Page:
Sunday, March 24, 2013

Hide and Seek

I taught at the Masters of Digital Painting workshop in Moscow earlier this month by invitation from Max Kostenko. At the workshop, Denis Zilber taught about light, and Serge Birault taught techniques of pin-up illustration. I talked about some rules of composition and then did a demonstration on controlling a composition, starting with this image, which I deliberately made a bit over-detailed and convoluted:
It could be worse, but it's still a mess, right? Almost every artist runs into problems like this sometimes, so I wanted to show how to sort through a flawed and complicated composition.

I took the picture to this point during the workshop:
Unfortunately, there wasn't enough time to do more than push the values and colors around. I've spent a couple hours on it since then, trying to take it where I thought it should go. There is one thing still bothering me, but I can't figure out how to fix it without damaging the theme and integrity of the picture.
I've taught before that when you can't control the size at which people will view a piece (like when posting it online, where you can't control monitor size or other things like level of zoom), you should design your composition to read clearly at almost any distance. But when I tried making the silhouettes clear and cropping it so the boy was visible at smaller scales, it lost that epic sense of exploration that I wanted.
A stronger composition? Maybe, but I still like most things better in the other one.
Not to mention that obscuring the monster a bit feels right for a game of hide and seek---in fact I may have pulled him out from the background too much as it is. Anyway, the point is that this one is meant to be seen large so make sure to click on the image. Sorry, thumbnail-aficionados! I guess I have to conclude that no set of rules can cover all compositions.

Thanks to all the people who came to the workshop and made me feel welcome in Russia. It was fun!

28 comments:

  1. Great post, and I like your solution to highlight and pop the important elements of the composition. It's too true that we sometimes over detail our pieces, just like a writer can over write a scene, because we are so invested in it that everything becomes important. But we must remember that our piece must carry one strong message and can't be lost because of other smaller ones.

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  2. You're amazing! Thank you for the helpful tutorial :)

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  3. I like the before-dropping version more too. It tells more of the story.

    Thank you for sharing those tips!

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  4. Wow Sam! I love this one.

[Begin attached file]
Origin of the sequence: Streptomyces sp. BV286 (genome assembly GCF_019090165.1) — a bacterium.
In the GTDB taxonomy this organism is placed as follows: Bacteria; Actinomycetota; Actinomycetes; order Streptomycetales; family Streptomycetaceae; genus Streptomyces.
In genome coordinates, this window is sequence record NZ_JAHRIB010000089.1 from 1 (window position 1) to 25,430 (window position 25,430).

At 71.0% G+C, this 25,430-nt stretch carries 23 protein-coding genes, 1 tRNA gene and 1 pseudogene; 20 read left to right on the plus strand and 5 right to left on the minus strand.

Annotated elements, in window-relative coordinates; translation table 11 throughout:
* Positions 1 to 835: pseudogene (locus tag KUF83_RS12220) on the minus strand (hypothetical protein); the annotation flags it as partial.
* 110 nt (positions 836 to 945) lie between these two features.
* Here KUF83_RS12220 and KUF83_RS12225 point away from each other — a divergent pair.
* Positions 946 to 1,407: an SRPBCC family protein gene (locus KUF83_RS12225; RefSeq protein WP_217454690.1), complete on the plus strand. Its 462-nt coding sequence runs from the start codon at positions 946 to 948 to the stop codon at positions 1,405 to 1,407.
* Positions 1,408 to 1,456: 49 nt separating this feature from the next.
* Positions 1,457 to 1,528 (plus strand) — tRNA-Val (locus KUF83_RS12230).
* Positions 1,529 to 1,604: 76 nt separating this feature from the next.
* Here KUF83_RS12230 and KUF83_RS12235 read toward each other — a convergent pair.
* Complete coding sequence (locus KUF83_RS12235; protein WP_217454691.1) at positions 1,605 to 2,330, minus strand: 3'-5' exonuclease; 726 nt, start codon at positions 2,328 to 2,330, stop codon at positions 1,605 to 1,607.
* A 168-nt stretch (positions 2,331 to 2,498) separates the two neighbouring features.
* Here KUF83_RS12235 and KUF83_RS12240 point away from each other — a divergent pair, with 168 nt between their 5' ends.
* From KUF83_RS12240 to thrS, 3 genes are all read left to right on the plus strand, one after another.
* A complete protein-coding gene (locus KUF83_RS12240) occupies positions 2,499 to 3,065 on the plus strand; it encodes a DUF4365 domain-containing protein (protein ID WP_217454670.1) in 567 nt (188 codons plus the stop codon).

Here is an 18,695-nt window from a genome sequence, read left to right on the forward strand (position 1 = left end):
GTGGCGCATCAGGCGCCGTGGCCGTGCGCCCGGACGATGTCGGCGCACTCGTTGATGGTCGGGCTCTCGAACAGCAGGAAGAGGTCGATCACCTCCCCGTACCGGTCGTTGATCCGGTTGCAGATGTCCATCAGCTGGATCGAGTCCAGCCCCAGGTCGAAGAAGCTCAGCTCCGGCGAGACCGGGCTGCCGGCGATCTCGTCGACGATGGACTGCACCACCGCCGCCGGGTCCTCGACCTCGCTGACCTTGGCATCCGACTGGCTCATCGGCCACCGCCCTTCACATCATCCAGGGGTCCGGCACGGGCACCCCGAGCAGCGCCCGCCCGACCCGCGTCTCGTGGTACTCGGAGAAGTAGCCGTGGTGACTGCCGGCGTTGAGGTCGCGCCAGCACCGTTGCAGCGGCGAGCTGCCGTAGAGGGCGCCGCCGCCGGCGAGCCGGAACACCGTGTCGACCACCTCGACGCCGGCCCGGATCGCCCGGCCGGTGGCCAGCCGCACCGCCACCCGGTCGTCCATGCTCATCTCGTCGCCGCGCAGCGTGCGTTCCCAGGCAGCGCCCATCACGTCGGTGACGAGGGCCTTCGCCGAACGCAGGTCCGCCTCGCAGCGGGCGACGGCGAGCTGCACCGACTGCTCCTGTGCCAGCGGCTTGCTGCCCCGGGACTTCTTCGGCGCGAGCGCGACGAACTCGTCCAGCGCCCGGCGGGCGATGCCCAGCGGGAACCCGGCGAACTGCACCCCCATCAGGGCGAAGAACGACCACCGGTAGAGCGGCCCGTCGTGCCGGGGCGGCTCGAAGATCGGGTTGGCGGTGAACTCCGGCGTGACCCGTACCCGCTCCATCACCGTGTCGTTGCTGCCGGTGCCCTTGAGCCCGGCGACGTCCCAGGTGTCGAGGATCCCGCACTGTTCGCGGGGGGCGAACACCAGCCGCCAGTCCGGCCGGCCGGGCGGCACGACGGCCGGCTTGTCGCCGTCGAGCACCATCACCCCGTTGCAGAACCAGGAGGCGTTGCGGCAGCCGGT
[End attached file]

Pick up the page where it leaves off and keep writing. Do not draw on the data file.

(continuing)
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  5. Reeaaallly love this post, Sam!

    would you say your first "flawed" image is nothing but ambient light? It looks like a scene from a game before lighting... only flat textures.

    Seems like a fun exercise to do deliberately.. Just "texture" your painting, and worry about the lighting/atmospheric stuff afterwards....

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  6. Amazing!
    I wish I could draw like you!

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  7. This picture is my favorite now! You are master! and Im glad that i had chance meet you;)

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  8. Thanks everyone for the comments and compliments!

    Tyson: I did a large cool fill up top and a large warm fill on bottom. I figured that would look good once I put in the other light from the sun bouncing up underneath. But other than that, you're right, it's basically just ambient light/occlusion.

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  9. Thank You for your lecture on Masters of Digital Paint! It was very interesting and helpful! Hope You like Moscow, we will wait You again! :)

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  10. WOW!!
    Only just great artist
    My biggest inspirations!
    congratulations!
    study hard to achieve the level of art from you!
    far way yet....

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  11. Great work. Can you share some tutorial so new artist like me can learn from you? ~ Carolina

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  12. Awesome Post Sam! I really like how you used the first image to contrast the further designed light image. And I love the painting itself!

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  13. Thanks to you Sam for not only striving to always be a better artist, but for your never ending selflessness in always sharing your techniques and lessons. You are an inspiration to this industry!!! Thanks again!

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  14. Awesome! Thanks so much for sharing. And by the way, I don't know who took the picture of you but it is excellent!

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  15. Wow, the lighting and design and rendering--ok, ALL OF IT IS AMAZING!!!

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  16. woauuh lov your work Sam ! photoshop only for this picture ? thanks

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  17. Thanks everyone for the comments!

    Meï BOYINGTON : Illustratrice/Auteure: Yes, Photoshop only.

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  18. Very cool, it looks like a highly-rendered scene from Adventure Time.

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  20. I've seen you draw that picture a million times!

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